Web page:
Signs of the Times: Navigating the Community Association Sign Rules!

By Ellen Shapiro

I recently attended s “Meet and Greet” for a school committee candidate in my town. During the “Q&A” I was surprised to hear one person say that her homeowners association does not allow any signs.  Another person commented that the town could not prohibit signs on private property. While as an association attorney I should never miss an opportunity to educate the public this was not the setting to be giving what could be viewed as legal advice.

However, it did serve to remind me that there is a misunderstanding as to whether unit occupants are allowed in community association. This is only heightened by the current state of protest sweeping our country but again, much as that Meet and Greet, this is not the appropriate forum to discuss the political aspect of these protests. Rather, I would like to simply answer any questions about the permissible forms of governance of one particular type of protest…signage within community associations.  Given that the political season is underway; even though it is not June signs are “popping up all over.”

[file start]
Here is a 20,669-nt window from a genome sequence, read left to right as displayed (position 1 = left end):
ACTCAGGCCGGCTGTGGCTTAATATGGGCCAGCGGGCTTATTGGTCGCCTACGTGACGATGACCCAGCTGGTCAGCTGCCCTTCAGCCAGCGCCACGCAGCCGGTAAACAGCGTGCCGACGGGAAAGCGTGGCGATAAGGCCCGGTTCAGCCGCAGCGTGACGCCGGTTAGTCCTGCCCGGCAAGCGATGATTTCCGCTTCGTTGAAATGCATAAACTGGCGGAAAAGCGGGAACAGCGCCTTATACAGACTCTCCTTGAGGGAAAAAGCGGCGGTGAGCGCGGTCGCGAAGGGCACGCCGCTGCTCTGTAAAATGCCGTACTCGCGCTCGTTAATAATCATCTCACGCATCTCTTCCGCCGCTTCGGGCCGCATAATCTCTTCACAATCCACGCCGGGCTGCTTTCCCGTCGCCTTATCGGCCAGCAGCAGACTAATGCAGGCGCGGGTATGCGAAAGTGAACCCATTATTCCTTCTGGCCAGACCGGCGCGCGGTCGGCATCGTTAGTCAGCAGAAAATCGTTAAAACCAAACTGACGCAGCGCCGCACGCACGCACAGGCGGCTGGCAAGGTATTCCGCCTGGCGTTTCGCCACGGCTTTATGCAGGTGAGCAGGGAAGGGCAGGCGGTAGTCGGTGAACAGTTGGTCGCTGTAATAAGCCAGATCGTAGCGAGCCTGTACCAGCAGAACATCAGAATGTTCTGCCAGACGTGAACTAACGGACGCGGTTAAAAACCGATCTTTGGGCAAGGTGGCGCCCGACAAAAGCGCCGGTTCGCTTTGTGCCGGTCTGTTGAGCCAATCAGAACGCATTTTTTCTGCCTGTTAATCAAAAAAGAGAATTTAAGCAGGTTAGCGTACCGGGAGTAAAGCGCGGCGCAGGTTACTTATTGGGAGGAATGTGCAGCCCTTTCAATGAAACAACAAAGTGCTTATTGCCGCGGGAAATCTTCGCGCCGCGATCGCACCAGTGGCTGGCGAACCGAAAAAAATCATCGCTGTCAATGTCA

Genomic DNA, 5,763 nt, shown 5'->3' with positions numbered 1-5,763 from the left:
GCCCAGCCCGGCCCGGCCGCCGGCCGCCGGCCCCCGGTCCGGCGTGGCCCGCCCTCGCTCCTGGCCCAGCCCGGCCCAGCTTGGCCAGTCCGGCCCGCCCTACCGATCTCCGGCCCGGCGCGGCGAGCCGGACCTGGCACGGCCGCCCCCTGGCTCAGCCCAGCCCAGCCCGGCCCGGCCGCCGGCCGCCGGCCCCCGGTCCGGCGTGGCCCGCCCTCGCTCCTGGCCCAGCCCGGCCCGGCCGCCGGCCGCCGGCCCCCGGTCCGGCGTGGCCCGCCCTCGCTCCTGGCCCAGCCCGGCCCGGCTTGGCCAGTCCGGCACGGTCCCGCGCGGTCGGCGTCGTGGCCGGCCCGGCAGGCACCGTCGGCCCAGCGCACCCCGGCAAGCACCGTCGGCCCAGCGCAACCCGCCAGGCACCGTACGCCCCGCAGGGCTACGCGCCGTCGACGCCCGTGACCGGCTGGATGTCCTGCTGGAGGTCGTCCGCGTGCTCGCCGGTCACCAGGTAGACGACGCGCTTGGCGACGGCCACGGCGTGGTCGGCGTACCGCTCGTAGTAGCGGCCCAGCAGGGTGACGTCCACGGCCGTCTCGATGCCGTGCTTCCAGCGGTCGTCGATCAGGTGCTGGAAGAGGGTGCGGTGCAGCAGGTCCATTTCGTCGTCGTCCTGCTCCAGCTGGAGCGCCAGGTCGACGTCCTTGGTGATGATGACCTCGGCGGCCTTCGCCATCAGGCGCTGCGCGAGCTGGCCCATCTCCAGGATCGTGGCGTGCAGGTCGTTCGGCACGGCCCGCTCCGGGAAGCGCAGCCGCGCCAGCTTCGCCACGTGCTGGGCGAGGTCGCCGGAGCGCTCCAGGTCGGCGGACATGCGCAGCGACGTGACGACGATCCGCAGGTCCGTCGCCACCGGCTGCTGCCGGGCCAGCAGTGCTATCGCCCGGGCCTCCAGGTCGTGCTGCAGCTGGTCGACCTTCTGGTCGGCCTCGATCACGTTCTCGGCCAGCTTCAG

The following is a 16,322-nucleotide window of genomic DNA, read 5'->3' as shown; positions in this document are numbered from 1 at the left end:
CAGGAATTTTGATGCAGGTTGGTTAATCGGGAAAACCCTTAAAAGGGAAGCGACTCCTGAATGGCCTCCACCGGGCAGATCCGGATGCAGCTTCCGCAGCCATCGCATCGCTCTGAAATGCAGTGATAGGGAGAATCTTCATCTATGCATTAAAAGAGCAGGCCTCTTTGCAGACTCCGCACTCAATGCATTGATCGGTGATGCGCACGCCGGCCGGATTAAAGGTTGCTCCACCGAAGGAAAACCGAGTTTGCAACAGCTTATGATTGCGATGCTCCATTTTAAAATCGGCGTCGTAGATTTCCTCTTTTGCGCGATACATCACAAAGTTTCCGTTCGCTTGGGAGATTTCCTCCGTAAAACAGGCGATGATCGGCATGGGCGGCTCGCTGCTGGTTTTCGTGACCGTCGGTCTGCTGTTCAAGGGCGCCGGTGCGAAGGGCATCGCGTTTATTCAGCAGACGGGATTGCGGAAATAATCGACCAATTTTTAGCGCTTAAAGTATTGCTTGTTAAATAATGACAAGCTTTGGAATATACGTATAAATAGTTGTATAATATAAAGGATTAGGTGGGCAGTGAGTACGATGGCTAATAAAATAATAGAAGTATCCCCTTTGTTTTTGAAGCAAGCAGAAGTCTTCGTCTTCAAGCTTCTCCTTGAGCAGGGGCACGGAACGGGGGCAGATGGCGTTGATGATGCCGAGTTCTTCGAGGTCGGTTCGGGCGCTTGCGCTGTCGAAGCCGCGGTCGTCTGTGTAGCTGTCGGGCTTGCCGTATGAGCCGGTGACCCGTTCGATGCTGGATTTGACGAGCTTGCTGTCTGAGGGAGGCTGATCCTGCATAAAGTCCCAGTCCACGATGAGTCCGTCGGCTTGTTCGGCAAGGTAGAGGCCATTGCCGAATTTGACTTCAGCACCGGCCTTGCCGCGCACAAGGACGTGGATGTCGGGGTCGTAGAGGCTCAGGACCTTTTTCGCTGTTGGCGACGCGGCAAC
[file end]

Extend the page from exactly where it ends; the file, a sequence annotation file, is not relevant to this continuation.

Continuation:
As we all know, community association homes, whether a townhouse, single family home, multi-unit building or any other form of congregate living, are on private property.  As private communities, they are governed by documents which contain various restrictions on permissible activities such as maintaining dogs. Most community associations have some type of restrictions governing the placement of signs, flags, and banners from being placed on common areas, even if exclusive use, and in windows where they can be seen from outside.

This type of provision in the governing documents bumps up against the First Amendment of United States constitution which states “Congress shall make no law respecting an establishment of religion or prohibiting the free exercise thereof; or abridging the freedom of speech, or of the press; or the right of the people peaceably to assemble, and to petition the Government for a redress of grievances.”  While constitutional rights exist in community associations the exercise of free speech, particularly in the political arena, is one that is particularly cherished.